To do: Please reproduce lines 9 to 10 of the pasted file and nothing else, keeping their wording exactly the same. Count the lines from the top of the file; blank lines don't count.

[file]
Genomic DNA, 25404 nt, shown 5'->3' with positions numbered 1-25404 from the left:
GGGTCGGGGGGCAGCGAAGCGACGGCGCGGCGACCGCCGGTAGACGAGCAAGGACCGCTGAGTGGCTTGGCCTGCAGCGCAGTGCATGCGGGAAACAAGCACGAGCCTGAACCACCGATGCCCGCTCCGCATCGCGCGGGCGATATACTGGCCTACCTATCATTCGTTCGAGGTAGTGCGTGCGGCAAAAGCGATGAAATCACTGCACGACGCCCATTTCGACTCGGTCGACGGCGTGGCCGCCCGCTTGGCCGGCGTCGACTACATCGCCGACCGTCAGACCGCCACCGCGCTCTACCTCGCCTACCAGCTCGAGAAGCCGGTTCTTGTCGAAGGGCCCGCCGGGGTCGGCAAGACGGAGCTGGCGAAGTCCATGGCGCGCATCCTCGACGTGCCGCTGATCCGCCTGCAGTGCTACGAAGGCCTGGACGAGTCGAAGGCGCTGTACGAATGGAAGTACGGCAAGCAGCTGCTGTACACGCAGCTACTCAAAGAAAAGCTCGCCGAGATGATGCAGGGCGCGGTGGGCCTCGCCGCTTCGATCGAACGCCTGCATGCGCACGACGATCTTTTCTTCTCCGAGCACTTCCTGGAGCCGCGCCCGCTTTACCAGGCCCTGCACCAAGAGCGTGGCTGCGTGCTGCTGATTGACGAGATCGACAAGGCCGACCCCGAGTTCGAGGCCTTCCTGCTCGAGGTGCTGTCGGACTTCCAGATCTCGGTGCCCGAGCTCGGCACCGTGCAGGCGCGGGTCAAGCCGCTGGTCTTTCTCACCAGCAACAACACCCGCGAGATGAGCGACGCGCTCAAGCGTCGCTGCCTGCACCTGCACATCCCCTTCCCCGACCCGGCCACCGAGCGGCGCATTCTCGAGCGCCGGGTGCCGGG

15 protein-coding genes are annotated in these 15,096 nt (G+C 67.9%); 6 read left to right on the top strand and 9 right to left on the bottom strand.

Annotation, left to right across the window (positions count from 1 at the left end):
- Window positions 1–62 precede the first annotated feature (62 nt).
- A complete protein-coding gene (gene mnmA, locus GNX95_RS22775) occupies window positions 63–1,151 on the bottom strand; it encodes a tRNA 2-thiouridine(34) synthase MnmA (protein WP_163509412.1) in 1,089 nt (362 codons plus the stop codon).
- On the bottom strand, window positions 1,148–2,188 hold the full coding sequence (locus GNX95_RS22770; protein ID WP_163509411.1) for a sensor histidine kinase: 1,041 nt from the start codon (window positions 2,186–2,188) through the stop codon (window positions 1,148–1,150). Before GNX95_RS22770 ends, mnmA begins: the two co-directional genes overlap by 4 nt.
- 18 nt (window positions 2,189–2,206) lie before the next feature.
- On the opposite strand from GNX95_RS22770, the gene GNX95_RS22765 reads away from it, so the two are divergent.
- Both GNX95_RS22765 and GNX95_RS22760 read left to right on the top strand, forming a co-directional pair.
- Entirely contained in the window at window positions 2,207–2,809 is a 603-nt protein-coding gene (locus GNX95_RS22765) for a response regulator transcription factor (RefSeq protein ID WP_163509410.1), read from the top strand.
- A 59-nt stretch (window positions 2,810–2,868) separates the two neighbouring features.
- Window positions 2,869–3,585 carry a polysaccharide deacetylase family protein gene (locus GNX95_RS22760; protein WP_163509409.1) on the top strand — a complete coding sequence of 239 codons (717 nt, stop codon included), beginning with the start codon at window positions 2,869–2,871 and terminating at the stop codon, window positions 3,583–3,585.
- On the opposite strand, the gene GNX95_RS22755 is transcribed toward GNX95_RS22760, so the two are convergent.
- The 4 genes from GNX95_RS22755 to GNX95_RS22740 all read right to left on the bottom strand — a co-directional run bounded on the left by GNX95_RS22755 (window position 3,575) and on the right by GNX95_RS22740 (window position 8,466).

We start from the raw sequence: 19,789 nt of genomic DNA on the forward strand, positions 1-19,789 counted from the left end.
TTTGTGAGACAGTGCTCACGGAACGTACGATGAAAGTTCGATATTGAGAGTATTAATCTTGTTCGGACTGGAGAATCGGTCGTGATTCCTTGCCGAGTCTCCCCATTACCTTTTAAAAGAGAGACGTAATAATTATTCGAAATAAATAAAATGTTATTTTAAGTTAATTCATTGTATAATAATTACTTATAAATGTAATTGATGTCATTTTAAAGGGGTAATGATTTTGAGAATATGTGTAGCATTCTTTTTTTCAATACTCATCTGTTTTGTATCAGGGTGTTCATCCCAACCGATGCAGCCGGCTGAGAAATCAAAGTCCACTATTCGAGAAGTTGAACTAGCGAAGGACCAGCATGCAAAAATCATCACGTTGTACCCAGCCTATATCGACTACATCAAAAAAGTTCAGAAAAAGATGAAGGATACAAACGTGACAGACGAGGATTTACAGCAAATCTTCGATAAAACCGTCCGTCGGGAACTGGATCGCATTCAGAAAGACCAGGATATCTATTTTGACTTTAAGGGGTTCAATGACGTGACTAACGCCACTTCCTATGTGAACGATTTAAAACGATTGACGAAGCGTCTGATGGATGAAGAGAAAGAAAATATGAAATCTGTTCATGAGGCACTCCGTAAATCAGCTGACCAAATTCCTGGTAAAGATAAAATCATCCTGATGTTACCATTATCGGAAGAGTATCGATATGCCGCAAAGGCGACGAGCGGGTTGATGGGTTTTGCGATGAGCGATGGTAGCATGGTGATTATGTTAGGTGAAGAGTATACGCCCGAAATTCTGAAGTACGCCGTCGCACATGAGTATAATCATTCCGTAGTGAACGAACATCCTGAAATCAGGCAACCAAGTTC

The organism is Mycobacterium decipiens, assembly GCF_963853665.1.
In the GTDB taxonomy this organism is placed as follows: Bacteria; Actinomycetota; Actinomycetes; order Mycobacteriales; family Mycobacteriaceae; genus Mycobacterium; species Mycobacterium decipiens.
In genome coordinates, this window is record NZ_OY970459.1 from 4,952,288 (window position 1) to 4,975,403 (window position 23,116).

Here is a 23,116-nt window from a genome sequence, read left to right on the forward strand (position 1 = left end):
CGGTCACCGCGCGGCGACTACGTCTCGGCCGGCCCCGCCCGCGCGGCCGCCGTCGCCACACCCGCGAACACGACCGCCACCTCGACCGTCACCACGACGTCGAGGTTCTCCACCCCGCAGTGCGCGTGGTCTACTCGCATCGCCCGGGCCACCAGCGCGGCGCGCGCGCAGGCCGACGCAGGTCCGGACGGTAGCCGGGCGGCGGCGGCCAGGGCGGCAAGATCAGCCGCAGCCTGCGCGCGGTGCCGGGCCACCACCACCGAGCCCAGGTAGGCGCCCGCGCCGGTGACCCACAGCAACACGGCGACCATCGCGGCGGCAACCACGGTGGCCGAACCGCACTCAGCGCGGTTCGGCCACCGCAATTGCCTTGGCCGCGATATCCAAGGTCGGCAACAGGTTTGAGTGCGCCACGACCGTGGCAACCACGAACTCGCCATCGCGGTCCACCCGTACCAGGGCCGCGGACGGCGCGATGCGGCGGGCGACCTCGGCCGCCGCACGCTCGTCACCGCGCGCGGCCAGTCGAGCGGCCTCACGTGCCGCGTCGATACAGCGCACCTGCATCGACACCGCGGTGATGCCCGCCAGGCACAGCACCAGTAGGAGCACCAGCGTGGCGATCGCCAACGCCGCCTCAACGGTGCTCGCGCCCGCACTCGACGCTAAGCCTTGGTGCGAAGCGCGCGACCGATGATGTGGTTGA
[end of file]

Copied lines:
- On the opposite strand from GNX95_RS22770, the gene GNX95_RS22765 reads away from it, so the two are divergent.
- Both GNX95_RS22765 and GNX95_RS22760 read left to right on the top strand, forming a co-directional pair.